Click the pics to see a higher-resolution image.
This is the 20-pin connector on the LCD itself:
This is the cable that goes into that connector:
...And the two together:
This is the interesting part. The G3/G4 12" iBook uses a very similar 20-pin connection to the LCD, but the cable uses four more wires than the clamshell. The above image shows the wires that are used, as well as the labels on the logic board for each wire. Don't know if this helps, but there it is for you.
The LCD data/display cable connection on the logic board:
And the cable that connects there:
Also, here's the power connector for the inverter board:
I believe that even if the plug is the wrong size on another LCD, that should just be a power connector, in which case you could splice together the wires from another LCD with that connector and its wires, and you'd be fine with that. I'm guessing the thicker pink cable is the positive, and the thinner white cable is the negative/ground.
Mattfaulds, you can post a link to your 12" white iBook pictures if you'd like...
Link to Mattfaulds' images of a G3 iBook cable and a G4 iBook display (12"):
If anyone can tell from the LCD or a wiring diagram (I can't find one) what those other four wires are for, that might help...
Hmm. We'll have to see.... I'm about to go onto night shifts and invariably I can't sleep in the day so this is my chance. However, I wonder if all those blasted screws will get the better of my bleary eyes?! This is very intriguing and would be a first as far as I can find out.
iBook G3 Clamshell Disassembly: iBook Parts
The absolute best guide ever. It includes a screw guide that is in order of when each screw is removed - stick some double-stick tape on there to hold your screws, and you'll be much less confused. Works for me every time!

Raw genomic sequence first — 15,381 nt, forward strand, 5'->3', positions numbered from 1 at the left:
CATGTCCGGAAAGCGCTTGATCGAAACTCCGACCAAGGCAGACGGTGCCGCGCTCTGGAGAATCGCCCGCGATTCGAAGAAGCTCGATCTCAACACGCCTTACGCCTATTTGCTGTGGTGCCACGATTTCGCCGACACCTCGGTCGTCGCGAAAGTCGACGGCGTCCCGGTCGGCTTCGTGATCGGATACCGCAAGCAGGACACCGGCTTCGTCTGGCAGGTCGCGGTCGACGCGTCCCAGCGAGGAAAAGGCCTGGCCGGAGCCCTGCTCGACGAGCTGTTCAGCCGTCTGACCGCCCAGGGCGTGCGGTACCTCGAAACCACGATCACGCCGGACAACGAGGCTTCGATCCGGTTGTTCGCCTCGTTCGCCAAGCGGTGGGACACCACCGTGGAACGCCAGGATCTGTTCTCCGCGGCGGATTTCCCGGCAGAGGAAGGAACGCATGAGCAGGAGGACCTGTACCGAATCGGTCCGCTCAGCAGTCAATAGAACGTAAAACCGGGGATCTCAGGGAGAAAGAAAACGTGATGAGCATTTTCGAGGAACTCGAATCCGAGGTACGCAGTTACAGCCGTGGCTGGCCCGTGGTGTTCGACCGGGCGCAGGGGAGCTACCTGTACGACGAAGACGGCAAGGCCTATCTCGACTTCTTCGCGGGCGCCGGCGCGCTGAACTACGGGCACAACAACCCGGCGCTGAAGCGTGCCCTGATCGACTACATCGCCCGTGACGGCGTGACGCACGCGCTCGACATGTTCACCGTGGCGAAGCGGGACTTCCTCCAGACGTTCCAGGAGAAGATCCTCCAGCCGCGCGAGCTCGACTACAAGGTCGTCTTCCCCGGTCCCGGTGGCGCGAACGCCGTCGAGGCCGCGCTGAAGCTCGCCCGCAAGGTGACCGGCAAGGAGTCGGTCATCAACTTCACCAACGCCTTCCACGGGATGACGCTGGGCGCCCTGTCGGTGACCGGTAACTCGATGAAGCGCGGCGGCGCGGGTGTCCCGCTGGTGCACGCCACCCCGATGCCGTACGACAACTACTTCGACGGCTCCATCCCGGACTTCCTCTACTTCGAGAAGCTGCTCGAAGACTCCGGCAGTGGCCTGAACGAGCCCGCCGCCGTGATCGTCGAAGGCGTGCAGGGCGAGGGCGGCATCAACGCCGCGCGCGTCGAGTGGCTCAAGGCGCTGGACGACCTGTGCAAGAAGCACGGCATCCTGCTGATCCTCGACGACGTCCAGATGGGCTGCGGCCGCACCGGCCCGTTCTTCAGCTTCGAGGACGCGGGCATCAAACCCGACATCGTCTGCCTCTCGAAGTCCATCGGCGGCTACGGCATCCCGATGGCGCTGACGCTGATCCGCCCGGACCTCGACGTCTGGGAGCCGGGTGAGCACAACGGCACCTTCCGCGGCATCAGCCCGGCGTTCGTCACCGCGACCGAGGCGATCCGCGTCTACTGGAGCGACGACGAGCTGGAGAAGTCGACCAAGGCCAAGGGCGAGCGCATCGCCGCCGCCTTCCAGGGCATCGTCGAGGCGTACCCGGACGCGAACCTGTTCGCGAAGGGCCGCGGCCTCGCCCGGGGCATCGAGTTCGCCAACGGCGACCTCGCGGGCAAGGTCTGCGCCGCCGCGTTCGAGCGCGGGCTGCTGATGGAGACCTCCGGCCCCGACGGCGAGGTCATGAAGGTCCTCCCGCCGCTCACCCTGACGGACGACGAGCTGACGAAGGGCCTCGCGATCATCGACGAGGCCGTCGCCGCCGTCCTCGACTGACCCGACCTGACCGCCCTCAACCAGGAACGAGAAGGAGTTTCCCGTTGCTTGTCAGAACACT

http://www.eio.com/lc121s1.pdf - This is a specifications document for an SVGA 12.1" LG TFT LCD. If you look on page 6, you'll see the pinout details.
Compare the LG with the actual clamshell pinout configuration (LG first, iBook second)
1 3.3v power, power(?)
2 3.3v power, power(?)
3 ground, none
4 ground, none
5 A0M, R0M
6 A0P, R0P
7 ground, ground
8 A1M, R1M
9 A1P, R1P
10 ground, ground
11 A2M, R2M
12 A2P, R2P
13 ground, ground
14 CLKM, CLKM
15 CLKP, CLKP
16 ground, ground
17 none, none
18 none, none
19 ground, none
20 ground, none
If the G3/G4 iBook 12" follows this same specification, then perhaps those extra four wires at the end (pins 17-20) are ground wires, and may be excluded?
My guess is that 0M/0P-2M/2P are the negative/positive leads for the red, blue, and green video signals. The CLKM/CLKP is for the clock (not sure what this is, but I've seen it referenced in other places - maybe to regulate the video frequency?).
I did find out something bad. It looks like these wires are actually very small coaxial wires, with a metal wire inside a metal sheathing encased in insulating plastic. If this is the case, splicing them will be essentially impossible.
So, if the G3/G4 follows the same pinout schema, I would think that hypothetically, the clamshell cable should work.